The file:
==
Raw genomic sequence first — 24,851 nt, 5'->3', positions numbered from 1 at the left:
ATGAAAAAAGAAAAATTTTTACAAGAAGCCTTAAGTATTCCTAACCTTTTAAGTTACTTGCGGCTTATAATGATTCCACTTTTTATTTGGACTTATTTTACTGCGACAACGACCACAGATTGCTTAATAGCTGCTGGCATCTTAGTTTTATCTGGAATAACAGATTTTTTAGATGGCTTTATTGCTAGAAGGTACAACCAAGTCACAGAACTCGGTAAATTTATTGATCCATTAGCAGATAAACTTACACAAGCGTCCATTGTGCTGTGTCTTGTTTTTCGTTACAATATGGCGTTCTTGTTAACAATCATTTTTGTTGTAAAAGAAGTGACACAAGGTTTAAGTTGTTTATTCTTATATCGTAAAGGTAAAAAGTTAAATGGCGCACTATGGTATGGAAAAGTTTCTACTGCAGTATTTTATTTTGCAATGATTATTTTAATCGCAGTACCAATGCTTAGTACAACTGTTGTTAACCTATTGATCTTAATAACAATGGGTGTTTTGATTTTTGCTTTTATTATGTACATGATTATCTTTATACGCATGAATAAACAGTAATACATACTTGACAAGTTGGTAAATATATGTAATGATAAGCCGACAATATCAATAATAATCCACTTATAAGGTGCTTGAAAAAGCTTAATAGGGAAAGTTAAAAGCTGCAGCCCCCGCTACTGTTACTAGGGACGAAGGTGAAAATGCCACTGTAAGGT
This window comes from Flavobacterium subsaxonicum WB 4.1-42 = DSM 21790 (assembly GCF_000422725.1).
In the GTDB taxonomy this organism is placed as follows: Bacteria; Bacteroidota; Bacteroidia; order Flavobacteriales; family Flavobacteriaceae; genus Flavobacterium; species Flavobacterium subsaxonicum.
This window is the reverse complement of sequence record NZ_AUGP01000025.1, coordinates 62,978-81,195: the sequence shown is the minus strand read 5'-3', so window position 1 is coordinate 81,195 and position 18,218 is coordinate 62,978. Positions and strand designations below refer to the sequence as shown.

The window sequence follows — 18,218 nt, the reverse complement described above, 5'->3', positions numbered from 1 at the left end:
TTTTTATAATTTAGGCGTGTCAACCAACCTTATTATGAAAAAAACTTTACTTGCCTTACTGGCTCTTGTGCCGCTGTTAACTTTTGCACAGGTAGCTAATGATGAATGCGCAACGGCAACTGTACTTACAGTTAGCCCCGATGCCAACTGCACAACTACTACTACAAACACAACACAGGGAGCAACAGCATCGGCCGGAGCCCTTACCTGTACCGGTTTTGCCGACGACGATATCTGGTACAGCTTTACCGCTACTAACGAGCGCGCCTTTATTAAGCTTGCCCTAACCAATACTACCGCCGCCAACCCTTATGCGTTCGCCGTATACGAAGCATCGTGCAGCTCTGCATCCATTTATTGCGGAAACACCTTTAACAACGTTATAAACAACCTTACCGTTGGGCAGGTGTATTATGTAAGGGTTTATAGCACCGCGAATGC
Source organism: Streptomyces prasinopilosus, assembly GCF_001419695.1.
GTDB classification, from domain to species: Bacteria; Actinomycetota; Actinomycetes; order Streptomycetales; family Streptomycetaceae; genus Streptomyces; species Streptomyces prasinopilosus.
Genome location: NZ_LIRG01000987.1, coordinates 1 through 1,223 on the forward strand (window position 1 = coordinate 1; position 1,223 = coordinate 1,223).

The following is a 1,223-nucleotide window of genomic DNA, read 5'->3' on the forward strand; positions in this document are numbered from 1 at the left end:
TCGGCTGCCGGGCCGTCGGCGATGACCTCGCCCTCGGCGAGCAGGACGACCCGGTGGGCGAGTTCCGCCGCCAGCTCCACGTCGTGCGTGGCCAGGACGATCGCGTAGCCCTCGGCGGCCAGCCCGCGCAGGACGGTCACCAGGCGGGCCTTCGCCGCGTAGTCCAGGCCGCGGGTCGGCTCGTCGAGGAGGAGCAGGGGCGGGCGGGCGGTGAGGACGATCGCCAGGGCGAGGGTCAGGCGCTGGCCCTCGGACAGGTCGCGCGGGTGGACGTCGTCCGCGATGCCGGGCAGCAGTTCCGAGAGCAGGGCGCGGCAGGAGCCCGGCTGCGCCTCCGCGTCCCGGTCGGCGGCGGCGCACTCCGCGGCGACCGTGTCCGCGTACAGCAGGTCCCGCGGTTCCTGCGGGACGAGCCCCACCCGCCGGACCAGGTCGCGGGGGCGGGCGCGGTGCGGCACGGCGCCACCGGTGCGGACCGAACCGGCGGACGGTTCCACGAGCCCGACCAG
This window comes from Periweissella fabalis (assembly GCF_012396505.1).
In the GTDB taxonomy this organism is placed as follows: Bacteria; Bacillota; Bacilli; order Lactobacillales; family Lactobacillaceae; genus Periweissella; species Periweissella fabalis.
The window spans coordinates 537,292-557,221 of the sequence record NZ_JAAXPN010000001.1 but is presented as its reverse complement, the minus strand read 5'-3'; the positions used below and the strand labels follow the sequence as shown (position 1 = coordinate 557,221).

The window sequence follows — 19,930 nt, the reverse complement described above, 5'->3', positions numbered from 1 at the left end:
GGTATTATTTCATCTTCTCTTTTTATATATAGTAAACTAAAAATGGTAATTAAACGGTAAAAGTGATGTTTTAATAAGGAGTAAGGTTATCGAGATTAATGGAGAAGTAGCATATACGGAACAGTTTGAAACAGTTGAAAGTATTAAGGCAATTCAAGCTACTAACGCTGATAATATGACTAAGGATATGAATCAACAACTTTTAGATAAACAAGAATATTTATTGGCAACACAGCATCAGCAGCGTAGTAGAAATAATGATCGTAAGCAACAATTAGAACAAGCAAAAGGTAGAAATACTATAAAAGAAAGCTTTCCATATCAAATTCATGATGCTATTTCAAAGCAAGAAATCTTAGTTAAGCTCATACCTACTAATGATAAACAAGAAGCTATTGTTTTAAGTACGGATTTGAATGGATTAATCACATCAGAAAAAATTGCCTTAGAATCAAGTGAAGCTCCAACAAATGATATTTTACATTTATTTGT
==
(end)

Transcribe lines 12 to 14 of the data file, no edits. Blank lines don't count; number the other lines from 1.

TCGGCTGCCGGGCCGTCGGCGATGACCTCGCCCTCGGCGAGCAGGACGACCCGGTGGGCGAGTTCCGCCGCCAGCTCCACGTCGTGCGTGGCCAGGACGATCGCGTAGCCCTCGGCGGCCAGCCCGCGCAGGACGGTCACCAGGCGGGCCTTCGCCGCGTAGTCCAGGCCGCGGGTCGGCTCGTCGAGGAGGAGCAGGGGCGGGCGGGCGGTGAGGACGATCGCCAGGGCGAGGGTCAGGCGCTGGCCCTCGGACAGGTCGCGCGGGTGGACGTCGTCCGCGATGCCGGGCAGCAGTTCCGAGAGCAGGGCGCGGCAGGAGCCCGGCTGCGCCTCCGCGTCCCGGTCGGCGGCGGCGCACTCCGCGGCGACCGTGTCCGCGTACAGCAGGTCCCGCGGTTCCTGCGGGACGAGCCCCACCCGCCGGACCAGGTCGCGGGGGCGGGCGCGGTGCGGCACGGCGCCACCGGTGCGGACCGAACCGGCGGACGGTTCCACGAGCCCGACCAG
This window comes from Periweissella fabalis (assembly GCF_012396505.1).
In the GTDB taxonomy this organism is placed as follows: Bacteria; Bacillota; Bacilli; order Lactobacillales; family Lactobacillaceae; genus Periweissella; species Periweissella fabalis.